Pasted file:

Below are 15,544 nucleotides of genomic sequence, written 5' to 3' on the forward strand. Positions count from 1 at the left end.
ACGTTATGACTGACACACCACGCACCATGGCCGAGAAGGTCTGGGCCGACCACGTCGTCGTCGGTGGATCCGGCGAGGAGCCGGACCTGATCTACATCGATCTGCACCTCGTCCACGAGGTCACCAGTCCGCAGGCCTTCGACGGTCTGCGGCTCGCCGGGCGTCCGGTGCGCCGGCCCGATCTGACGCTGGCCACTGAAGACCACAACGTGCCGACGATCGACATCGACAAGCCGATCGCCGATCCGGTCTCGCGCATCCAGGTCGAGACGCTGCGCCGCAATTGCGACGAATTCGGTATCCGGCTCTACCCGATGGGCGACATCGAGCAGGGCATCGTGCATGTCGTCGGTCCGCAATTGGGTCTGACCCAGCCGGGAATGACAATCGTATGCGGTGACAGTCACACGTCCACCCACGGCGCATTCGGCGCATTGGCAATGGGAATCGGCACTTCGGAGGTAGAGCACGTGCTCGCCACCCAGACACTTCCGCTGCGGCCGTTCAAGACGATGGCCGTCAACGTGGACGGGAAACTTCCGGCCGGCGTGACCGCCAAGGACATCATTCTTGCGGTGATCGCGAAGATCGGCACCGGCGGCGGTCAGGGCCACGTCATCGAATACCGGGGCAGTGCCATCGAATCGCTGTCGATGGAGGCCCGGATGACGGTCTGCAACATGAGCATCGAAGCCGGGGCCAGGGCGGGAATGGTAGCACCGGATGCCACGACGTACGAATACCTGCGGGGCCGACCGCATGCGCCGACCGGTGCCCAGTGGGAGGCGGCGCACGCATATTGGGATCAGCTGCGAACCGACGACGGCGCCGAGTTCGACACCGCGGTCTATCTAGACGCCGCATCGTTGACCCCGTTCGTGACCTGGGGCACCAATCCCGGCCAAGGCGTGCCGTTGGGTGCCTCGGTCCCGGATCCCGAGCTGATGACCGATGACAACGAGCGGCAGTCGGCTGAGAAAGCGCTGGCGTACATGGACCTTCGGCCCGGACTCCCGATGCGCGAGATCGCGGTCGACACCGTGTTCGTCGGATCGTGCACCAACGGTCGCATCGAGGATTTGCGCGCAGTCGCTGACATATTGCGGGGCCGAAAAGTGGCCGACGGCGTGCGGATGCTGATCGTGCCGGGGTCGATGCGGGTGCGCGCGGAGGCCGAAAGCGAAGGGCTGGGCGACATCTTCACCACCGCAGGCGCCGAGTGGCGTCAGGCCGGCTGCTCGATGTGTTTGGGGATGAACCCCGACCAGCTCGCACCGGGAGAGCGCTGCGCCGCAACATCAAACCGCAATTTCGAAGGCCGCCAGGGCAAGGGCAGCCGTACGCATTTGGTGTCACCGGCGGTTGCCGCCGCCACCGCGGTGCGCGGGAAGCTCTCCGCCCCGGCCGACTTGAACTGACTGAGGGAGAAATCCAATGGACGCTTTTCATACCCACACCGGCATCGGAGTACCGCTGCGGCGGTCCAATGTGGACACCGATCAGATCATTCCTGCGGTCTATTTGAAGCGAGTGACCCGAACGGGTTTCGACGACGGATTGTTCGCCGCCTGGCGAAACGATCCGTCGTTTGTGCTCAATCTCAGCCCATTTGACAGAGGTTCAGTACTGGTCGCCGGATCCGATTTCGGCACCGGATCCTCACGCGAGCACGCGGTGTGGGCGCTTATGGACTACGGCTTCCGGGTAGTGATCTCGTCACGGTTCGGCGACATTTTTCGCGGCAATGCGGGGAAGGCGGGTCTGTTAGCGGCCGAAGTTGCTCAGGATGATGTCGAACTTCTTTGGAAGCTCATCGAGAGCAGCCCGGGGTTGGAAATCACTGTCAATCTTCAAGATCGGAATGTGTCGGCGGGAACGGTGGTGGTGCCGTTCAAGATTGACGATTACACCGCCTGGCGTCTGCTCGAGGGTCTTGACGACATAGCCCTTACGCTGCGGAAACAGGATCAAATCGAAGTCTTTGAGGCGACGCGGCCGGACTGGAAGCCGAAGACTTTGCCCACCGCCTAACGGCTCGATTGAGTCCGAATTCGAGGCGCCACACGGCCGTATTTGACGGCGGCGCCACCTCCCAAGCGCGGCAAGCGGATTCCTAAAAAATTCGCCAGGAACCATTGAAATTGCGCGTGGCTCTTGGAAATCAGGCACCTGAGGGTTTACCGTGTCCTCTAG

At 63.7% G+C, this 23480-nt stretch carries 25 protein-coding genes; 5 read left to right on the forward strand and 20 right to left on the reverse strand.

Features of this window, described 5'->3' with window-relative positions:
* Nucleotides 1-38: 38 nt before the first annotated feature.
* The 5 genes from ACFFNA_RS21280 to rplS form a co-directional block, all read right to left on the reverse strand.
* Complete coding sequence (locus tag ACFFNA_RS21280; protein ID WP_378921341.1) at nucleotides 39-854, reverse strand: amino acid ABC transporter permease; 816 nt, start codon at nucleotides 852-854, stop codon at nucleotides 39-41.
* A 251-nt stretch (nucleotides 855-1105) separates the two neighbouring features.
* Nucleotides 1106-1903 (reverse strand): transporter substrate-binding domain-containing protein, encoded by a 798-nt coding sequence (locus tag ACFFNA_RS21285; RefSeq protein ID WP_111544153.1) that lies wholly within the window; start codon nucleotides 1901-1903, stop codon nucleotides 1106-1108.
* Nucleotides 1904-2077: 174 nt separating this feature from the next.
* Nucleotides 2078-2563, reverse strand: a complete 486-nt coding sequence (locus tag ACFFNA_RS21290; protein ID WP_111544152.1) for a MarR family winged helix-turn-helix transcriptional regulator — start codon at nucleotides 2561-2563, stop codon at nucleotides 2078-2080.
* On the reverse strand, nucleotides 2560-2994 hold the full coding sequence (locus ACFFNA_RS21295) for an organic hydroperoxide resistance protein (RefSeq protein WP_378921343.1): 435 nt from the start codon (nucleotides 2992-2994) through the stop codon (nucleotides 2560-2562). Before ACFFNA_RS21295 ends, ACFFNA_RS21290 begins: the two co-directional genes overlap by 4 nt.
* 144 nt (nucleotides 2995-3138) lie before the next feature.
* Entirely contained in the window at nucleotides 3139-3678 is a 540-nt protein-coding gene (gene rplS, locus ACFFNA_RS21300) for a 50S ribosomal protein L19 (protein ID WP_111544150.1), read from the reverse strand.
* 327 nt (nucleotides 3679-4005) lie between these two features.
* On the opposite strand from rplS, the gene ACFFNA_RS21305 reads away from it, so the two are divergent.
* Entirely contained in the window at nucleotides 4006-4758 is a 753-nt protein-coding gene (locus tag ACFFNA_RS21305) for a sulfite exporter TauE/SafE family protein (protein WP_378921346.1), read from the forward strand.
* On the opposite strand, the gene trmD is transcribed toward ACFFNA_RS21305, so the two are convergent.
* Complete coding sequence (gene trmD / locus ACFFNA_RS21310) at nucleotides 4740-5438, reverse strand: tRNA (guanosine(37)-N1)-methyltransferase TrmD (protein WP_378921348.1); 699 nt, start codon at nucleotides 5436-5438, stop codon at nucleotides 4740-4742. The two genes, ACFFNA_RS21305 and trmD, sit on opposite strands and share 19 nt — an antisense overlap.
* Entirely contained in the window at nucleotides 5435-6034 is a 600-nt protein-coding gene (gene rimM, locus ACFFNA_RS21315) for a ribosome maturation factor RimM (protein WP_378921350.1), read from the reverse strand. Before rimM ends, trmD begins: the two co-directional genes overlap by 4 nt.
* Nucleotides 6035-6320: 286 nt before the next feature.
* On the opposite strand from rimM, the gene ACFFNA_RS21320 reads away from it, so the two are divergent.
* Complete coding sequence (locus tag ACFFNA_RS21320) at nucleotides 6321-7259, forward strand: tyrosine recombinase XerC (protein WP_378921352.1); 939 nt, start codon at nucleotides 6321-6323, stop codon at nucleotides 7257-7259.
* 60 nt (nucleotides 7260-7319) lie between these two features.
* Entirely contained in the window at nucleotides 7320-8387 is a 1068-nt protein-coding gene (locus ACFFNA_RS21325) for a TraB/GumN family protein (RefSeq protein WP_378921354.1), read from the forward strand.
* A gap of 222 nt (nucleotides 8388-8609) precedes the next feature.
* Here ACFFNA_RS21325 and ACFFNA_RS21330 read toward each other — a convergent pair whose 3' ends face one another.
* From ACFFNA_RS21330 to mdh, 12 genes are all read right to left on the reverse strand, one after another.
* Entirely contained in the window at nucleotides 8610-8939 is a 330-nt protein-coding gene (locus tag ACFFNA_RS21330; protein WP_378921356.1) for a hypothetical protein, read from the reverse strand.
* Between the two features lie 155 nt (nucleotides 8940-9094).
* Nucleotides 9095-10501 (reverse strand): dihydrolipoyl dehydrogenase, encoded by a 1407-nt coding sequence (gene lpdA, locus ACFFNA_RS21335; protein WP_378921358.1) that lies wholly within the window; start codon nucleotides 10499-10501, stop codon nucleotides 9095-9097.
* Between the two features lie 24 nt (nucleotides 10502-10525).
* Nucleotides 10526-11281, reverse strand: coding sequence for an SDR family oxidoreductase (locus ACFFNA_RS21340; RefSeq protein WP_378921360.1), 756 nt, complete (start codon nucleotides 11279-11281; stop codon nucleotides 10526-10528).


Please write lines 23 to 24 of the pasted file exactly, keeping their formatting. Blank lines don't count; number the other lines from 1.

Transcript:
* Complete coding sequence (locus tag ACFFNA_RS21320) at nucleotides 6321-7259, forward strand: tyrosine recombinase XerC (protein WP_378921352.1); 939 nt, start codon at nucleotides 6321-6323, stop codon at nucleotides 7257-7259.
* 60 nt (nucleotides 7260-7319) lie between these two features.